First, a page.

The movie could have been called Stern's List, but that doesn't have the same ring to it. Still, this guy is the one maintaining the list and sneaking people onto it.
Stern's the accountant and general manager in Schindler's factory. He's also the closest thing Oskar has to a real friend, even though they start out in a decidedly less-than-friendly relationship. Stern works for the Judenrat: the governing body of the Jewish ghetto in Warsaw, charged with enforcing the will of the ruling Germans. Schindler comes to him recruiting for his factory. Stern doesn't like the deal. Why not? Because Schindler isn't planning to pay anyone.
STERN: Let me understand. They put up all the money. I do all the work. What, if you don't mind my asking, would you do?
Stern's not happy about the answer, which is basically that Oskar's going to exploit Jewish labor. But he doesn't have many cards to play, and he's going to play what he has as well as he can. He needs Schindler but doesn't warm up to him; he's suspicious of Oskar's opportunism.
Right away, we can see Stern's compassion for his fellow Jews. Having secured his position with Oskar, he quietly begins finding ways to get at-risk people to work in the factory, where they'll be temporarily safe and can use cooking pots to trade for frivolous luxuries like food. He's willing to use what little power he has for the sake of the most vulnerable in his community.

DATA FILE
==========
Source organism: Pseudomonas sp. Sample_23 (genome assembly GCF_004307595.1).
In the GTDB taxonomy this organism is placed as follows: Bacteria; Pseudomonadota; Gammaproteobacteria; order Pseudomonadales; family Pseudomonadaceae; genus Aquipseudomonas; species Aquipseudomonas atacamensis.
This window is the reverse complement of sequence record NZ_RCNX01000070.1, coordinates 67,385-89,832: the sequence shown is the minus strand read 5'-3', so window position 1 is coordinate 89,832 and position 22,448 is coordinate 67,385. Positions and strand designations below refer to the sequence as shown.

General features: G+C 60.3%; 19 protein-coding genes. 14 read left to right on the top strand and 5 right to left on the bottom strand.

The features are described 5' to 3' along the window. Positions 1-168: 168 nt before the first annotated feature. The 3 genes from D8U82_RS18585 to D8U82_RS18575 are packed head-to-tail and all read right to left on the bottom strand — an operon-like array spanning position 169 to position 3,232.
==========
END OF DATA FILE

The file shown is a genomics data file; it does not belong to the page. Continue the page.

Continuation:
That makes him the perfect foil for Schindler, whose moral compass is in serious need of recalibration. Sure, Schindler's using the Jews, but with Stern's help, maybe the Jews can use him a little, too. Turns out, it works surprisingly well. The Jews stay out of harm's way—at least as close as any of them can hope for—and Schindler gets the immensely profitable factory he dreamed about as a kid.
Schindler's actually grateful for it, to the point of pulling Stern off of a train bound for a concentration camp rather than just replacing him with another accountant. He claims he's doing it for selfish reasons ("What if I got here five minutes later? Then where would I be?"), but it's soon clear that he sees his manager as something more than just an asset to be exploited.
Like all great bromances, we don't see it in words. Because he's close to Schindler, he can provide quiet moral guidance to keep his boss's eyes open. He types up the list of life for Schindler, scarcely believing that the man spent a literal steamer trunk full of money on bribes to make it happen. In the end, when he sees what Schindler accomplished, he's the first to step forward and touch the man's shoulder as his moral equal. "Whoever saves one life saves the world entire," he tells Oskar.
SCHINDLER: If I'd made more money...I threw away so much money, you have no idea. If I'd just...
STERN: There will be generations because of what you did.
SCHINDLER: I didn't do enough.
STERN: You did so much.
Maybe Stern saw a lot of himself in Oskar. Both were able to to see an opportunity when it presented itself. Stern's motivations weren't mercenary, but he was as smart as Oskar, maybe smarter, in exploiting loopholes and getting around restrictions. Especially considering the conditions Stern was working under—the constant threat of exposure and death—he showed enormous courage in trying to skirt the rules.
The real-life Stern was born in Austria, and served as a great source of first-hand knowledge about the kind of man Oskar Schindler was. He testified to it in Israel at a meeting of Schindler and the Jews he saved. He died in 1969, but his widow was one of the people portrayed at the end of the film visiting Schindler's gravesite.